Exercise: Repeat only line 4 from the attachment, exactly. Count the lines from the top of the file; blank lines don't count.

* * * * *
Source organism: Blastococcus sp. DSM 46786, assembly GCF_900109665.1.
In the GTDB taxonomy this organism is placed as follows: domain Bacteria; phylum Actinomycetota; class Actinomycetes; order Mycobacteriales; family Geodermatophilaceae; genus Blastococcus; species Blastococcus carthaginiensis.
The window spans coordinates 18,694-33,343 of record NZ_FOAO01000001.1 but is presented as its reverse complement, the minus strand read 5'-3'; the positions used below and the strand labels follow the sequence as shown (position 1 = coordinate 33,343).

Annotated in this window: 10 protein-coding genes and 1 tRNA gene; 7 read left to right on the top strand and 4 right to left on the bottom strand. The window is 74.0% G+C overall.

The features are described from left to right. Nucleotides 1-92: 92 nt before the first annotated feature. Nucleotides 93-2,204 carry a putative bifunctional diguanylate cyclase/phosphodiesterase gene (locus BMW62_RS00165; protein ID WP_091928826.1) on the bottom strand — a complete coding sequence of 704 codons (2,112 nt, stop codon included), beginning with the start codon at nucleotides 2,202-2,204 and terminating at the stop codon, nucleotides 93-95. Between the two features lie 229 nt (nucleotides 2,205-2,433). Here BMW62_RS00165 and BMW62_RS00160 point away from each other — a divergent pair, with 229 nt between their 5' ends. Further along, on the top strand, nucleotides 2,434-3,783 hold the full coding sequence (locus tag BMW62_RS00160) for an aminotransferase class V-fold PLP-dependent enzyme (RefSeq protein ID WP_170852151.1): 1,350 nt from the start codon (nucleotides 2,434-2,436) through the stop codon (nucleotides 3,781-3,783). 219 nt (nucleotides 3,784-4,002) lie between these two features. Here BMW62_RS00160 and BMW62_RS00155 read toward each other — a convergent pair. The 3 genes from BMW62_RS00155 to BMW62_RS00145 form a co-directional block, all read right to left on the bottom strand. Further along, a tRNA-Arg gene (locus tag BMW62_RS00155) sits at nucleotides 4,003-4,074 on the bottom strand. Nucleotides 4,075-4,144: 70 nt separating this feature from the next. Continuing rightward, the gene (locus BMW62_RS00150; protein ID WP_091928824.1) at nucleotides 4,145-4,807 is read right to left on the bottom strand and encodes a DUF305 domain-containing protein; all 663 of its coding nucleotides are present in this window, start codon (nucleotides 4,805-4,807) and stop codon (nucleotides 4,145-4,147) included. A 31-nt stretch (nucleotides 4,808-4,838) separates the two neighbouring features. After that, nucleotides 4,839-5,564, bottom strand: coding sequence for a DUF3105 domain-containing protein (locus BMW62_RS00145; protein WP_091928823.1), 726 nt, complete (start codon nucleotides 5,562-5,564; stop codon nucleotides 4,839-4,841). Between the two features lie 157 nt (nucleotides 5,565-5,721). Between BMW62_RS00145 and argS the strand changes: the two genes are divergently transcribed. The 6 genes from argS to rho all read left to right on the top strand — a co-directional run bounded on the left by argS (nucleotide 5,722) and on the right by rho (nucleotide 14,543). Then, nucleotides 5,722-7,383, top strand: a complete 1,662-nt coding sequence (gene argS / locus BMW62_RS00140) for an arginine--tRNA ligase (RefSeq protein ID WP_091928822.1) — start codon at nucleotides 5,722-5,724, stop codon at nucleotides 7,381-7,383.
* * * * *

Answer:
Annotated in this window: 10 protein-coding genes and 1 tRNA gene; 7 read left to right on the top strand and 4 right to left on the bottom strand. The window is 74.0% G+C overall.